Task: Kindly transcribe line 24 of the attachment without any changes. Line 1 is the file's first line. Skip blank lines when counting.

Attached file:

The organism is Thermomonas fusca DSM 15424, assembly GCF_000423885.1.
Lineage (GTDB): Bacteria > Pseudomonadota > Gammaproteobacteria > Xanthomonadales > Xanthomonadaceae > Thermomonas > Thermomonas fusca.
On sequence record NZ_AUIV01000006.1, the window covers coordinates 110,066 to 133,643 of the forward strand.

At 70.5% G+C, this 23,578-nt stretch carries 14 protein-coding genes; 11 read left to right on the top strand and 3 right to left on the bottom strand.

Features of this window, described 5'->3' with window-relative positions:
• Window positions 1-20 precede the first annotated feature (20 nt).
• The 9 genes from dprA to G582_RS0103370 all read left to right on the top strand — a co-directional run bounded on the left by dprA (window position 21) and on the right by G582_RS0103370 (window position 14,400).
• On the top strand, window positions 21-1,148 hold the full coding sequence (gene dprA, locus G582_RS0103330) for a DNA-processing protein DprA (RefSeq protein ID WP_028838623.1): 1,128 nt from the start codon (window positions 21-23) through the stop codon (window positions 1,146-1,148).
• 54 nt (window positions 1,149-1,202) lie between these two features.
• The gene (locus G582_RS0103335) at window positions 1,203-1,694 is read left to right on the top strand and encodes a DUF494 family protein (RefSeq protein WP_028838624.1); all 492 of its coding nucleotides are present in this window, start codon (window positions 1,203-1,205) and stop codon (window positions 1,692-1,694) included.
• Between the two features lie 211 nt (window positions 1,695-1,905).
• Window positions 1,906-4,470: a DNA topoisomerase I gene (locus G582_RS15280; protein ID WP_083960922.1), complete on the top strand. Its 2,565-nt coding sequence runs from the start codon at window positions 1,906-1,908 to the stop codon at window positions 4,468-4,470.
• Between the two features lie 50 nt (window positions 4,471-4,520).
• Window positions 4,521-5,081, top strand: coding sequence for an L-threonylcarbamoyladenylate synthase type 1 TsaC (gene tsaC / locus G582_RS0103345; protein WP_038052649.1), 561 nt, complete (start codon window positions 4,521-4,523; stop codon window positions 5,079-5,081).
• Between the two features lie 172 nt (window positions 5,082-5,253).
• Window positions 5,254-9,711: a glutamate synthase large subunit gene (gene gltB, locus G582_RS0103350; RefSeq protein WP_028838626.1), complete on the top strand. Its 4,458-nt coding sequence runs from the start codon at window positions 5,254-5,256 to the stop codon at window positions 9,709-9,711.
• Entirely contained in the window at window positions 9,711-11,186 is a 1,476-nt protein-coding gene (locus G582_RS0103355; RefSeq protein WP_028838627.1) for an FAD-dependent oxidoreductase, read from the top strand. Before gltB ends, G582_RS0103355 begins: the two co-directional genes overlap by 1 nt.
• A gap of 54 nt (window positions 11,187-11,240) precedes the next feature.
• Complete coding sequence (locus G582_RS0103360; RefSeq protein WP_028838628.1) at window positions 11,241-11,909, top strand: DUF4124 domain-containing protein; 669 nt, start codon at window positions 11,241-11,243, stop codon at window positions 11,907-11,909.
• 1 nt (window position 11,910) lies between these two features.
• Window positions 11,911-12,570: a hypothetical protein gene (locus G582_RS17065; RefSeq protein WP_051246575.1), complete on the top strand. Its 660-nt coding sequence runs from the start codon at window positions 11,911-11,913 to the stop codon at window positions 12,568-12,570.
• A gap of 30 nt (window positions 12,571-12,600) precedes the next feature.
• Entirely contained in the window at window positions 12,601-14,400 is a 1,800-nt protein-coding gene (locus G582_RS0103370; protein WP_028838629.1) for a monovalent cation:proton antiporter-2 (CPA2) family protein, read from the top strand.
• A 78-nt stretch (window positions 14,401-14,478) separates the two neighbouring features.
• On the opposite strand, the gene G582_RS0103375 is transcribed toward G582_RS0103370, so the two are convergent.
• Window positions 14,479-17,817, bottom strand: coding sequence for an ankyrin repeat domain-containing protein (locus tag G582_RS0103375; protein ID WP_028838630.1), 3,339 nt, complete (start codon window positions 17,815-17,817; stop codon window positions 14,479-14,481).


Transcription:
• A 78-nt stretch (window positions 14,401-14,478) separates the two neighbouring features.